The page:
Should I Let My Puppy Sleep With Me in Bed? Here’s How to Do It Safely

Lovely young mother and daughter, spending time at home with their French bulldog puppies.
Last Updated on November 17, 2023 by Dogster Team

I recently had one the best night’s sleep of my life with Indy, an 8-week-old Australian Shepherd puppy. He is a client’s dog and future service animal. He slept draped across my neck and snuggled under my arm. We stayed that way all night long, with only the occasional whimper from Indy when he slipped away from our shared warmth and had to sleepily find his way back. So, why did I let a puppy sleep in my bed, when conventional methods recommend crate training from an early age?

Because puppies sleep in a pile with their siblings right up until you take them home. They get a sense of security from sleeping on top of each other. This is how it is in the womb: warm, quiet and peaceful. Taking them away from their mother and littermates is traumatic. Even when you see a happy, goofy puppy playfully engaging with their new family, keep in mind that they are away from the only home they have ever known, in a completely new environment. When it’s time to sleep, the puppy of course looks for a warm body to snuggle with, and if they are locked in a crate all alone, with no warm littermates and no mother’s heartbeat, it feels cold and quiet and scary.

Puppies sleeping in a pile. Photography by Shutterstock.
Sleeping puppies. Photography by Shutterstock.

And the timing of this is typically during a critical period of a puppy’s life: the ages of 8 to 11 weeks, when fear can have damaging and long-lasting effects, including separation anxiety, barking to get attention, sensitivity to noises and confinement and house training issues.

As a service dog trainer, I temperament test puppies and keep them with me until they go to their new guardians for bonding, then they return to me at around 4 months old to begin learning specific tasks. I sleep with puppies at the beginning of their first stay with me and during waking hours, I keep them with me confined to whatever room I’m in with a puppy gate, closed door or ex-pen. When they feels safe and secure, they can be transferred to the ex-pen or dog bed, right next to mine.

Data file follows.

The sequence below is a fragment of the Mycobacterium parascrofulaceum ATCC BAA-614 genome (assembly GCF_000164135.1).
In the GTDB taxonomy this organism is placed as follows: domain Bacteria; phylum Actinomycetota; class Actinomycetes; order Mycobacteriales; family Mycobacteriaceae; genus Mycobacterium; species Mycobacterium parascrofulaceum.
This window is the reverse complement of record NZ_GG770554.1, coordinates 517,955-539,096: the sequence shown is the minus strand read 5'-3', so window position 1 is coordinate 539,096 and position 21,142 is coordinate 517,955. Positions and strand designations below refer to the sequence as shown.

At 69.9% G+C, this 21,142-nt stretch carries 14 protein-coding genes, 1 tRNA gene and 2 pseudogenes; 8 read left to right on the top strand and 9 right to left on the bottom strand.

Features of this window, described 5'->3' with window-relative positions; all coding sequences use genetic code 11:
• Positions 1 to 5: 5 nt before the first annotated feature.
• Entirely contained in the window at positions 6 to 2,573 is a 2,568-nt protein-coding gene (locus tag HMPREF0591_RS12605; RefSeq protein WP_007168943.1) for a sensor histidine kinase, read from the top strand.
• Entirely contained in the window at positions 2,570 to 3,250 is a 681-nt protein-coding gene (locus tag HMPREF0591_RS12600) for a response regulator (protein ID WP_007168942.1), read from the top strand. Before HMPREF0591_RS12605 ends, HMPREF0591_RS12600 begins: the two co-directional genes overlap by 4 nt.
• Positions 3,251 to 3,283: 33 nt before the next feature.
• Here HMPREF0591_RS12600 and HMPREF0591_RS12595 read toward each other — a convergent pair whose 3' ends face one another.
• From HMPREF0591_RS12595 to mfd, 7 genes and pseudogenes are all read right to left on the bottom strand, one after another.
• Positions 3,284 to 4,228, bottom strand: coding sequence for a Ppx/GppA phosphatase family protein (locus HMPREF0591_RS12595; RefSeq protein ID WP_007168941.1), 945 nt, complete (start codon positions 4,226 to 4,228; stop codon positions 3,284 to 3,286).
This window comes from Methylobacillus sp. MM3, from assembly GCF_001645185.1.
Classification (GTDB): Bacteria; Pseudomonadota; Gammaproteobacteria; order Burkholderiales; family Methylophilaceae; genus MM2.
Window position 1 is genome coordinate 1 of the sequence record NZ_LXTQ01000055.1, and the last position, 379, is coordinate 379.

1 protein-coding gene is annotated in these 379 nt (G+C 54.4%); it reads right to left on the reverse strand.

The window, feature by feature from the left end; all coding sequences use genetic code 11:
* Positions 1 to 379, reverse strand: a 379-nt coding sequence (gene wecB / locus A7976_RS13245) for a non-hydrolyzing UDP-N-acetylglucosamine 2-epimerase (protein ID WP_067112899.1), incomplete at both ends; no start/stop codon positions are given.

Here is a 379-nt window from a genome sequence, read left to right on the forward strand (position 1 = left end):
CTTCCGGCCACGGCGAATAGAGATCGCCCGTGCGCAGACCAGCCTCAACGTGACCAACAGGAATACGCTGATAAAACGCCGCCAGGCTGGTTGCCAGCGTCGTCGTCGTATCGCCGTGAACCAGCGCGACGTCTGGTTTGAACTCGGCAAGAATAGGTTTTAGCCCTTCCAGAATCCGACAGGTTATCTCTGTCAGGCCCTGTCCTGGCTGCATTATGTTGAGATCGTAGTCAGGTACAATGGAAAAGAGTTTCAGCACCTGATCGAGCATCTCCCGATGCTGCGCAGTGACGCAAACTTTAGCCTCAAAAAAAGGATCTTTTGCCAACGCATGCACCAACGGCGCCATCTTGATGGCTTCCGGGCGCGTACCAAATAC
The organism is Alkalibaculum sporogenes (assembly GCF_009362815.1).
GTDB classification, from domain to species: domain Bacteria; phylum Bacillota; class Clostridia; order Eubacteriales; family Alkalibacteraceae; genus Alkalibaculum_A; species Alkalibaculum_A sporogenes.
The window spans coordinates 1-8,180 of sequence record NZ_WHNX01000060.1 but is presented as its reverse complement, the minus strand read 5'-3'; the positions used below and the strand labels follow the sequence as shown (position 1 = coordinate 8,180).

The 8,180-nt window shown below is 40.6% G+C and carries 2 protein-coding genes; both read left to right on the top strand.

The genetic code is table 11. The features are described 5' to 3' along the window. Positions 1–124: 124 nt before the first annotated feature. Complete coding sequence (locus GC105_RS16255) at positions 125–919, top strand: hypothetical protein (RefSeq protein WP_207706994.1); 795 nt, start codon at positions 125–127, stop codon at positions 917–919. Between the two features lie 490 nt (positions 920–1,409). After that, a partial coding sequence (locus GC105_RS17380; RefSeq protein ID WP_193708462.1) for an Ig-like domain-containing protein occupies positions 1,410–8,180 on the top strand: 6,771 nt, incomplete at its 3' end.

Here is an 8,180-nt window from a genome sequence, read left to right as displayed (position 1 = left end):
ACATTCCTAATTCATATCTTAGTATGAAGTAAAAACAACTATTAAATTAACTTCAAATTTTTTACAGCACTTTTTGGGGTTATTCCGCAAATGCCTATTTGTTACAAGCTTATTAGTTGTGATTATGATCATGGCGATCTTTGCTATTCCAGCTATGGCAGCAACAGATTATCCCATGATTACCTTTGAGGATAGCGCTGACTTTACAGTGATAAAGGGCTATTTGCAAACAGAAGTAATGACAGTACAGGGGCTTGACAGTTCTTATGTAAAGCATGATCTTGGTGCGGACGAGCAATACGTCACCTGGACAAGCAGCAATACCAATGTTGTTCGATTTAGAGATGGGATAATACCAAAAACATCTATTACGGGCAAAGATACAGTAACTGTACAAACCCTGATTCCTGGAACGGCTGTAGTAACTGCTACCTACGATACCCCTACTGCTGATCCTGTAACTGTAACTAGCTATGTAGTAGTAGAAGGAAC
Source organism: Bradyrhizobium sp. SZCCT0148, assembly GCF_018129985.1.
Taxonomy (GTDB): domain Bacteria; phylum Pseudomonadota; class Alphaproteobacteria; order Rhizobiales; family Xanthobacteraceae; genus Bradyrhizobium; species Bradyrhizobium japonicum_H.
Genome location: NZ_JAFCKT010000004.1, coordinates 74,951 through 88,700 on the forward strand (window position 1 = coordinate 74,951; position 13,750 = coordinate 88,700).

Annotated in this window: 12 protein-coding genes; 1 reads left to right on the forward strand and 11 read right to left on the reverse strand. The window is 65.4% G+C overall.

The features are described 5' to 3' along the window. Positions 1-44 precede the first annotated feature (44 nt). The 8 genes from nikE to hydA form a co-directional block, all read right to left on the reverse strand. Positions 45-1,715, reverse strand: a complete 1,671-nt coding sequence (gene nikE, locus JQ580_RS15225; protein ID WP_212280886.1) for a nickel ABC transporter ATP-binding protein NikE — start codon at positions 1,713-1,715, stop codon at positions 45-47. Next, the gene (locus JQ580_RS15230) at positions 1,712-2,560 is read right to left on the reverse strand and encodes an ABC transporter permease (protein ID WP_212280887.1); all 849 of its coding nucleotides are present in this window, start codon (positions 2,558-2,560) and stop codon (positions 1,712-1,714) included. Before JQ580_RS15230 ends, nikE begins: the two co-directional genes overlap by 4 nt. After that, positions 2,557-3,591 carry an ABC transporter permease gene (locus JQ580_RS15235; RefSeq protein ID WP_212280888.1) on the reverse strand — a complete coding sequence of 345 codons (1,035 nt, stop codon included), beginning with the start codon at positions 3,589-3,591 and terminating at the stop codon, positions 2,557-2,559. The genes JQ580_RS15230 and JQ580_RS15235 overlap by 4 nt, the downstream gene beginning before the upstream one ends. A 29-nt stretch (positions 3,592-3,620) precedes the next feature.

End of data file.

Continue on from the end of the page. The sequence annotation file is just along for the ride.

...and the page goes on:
I realize that for some of you, sleeping with a puppy for the first two to three weeks after you bring them home may be completely out of your comfort zone. That is okay and understandable. There are still ways to help your new puppy adjust without locking them in a crate. You can take the top off the crate, putting cushy blankets in so you can reach the puppy when they awaken in the night, touching them quietly while soothing them back to sleep. You can make a bed for you and your puppy on the floor, snuggling together before moving back to your bed when it’s time.

Remember, they aren’t really awake, just looking for warmth, comfort, and security. If they really do need to relieve themselves, they won’t settle back down but will become fully awake, which rarely happens.

A puppy sleeping in a bed. Photography by Shutterstock.
Puppy in bed. Photography by Shutterstock.

The point I’m making is that you don’t have to have sleepless nights with yelping pups while you are teaching them to hold it through the night. You can keep the puppy close, creating a safe and secure environment that will result in a happy puppy and well-balanced dog.

With tiny pups, you can opt for an open crate, ex-pen or dog bed next to your bed. When your pup knows their new home and that they are loved and feel safe, you can make the transfer to whatever sleeping situation you would like, whatever works for you.

And don’t worry that you will spoil your dog with the overnight attention. You are making them feel secure, and that is important. My motto is: “You can have a spoiled-rotten, disciplined dog.” Why else do we have them, after all?

Read Next: Why Are Some Older Dogs Afraid of Young Puppies?

Featured Image Credit: FluxFactory/Getty Images

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